successes knew no bounds, and our impatience to be on the move could scarcely be restrained.
On the trail of Stonewall Jackson
At length the long-wished-for came. On the morning of February 25, 1862, we bade adieu to the barracks that had sheltered us so long, and boarding the cars moved to Sandy Hook, where we went into camp on the ground that we had left six months before. During the night there arrived a train of cars with a pontoon bridge, in charge of a detachment of United States engineers; and General McClellan came from Washington by special train, personally to supervise the movement. Our Regiment being largely composed of lumber men and raftsmen from northern Wisconsin, who were accustomed to running rafts on the rivers of our State, readily made up a detail of a hundred experienced fellows to assist the engineers in laying the bridge. By noon it was constructed, 1300 feet long, in a swift current and our Regiment, the advance of the army, was on its way into Dixie.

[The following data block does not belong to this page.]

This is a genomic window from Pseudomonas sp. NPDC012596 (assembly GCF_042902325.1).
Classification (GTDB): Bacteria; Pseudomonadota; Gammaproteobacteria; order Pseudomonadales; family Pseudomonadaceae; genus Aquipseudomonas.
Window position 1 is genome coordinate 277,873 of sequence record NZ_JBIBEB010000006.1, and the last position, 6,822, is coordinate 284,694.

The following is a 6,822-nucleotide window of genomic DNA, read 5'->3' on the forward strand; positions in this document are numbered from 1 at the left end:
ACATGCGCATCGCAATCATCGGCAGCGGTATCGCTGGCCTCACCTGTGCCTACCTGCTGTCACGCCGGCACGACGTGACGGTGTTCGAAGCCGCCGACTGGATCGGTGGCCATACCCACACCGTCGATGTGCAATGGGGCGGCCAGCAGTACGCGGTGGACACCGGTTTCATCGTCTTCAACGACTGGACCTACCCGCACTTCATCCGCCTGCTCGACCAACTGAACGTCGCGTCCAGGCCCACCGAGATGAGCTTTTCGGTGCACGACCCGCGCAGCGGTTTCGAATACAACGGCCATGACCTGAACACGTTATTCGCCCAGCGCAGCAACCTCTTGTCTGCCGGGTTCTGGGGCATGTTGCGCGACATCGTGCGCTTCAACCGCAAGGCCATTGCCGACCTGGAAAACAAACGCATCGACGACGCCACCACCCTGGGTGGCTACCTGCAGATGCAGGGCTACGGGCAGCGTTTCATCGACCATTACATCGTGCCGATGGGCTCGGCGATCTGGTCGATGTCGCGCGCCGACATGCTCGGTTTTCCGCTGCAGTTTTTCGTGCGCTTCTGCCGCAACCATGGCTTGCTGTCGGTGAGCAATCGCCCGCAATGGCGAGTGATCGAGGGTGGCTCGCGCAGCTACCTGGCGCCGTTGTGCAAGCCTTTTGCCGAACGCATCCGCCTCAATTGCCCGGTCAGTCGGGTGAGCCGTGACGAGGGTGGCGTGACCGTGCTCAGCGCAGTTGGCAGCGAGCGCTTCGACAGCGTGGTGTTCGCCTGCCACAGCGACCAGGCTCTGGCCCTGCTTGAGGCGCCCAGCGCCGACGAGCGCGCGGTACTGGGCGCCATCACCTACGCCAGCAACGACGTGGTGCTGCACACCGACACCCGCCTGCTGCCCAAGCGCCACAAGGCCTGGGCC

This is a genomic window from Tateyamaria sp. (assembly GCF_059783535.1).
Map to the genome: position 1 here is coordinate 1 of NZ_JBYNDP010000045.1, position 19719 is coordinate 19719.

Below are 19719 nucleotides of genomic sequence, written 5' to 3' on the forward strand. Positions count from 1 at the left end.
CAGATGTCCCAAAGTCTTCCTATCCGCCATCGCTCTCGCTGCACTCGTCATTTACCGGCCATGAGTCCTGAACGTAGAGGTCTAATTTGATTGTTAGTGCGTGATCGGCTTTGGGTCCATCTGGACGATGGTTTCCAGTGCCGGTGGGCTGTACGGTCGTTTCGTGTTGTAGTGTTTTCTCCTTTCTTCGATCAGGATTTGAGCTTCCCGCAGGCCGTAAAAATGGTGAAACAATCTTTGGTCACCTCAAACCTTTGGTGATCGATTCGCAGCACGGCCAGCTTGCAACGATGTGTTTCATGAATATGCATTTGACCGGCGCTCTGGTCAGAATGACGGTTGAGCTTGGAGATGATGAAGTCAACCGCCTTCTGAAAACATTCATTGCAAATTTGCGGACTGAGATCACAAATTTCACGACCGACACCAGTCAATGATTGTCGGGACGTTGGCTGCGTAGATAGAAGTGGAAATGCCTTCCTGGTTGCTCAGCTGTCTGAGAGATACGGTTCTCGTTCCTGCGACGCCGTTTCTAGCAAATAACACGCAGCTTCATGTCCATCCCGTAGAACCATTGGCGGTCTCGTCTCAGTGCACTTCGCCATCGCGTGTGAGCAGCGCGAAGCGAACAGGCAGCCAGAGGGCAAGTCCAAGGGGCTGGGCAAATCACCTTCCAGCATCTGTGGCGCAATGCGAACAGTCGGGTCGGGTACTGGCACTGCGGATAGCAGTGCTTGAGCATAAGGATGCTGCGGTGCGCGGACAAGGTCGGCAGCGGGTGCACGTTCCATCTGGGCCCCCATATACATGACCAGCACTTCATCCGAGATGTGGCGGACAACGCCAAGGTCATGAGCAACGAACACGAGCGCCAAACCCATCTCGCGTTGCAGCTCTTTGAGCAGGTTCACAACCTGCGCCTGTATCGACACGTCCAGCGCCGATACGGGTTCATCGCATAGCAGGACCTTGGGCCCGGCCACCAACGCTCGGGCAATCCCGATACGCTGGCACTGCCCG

We moved rapidly on to Bolivar Heights without seeing anything of the enemy, and halted there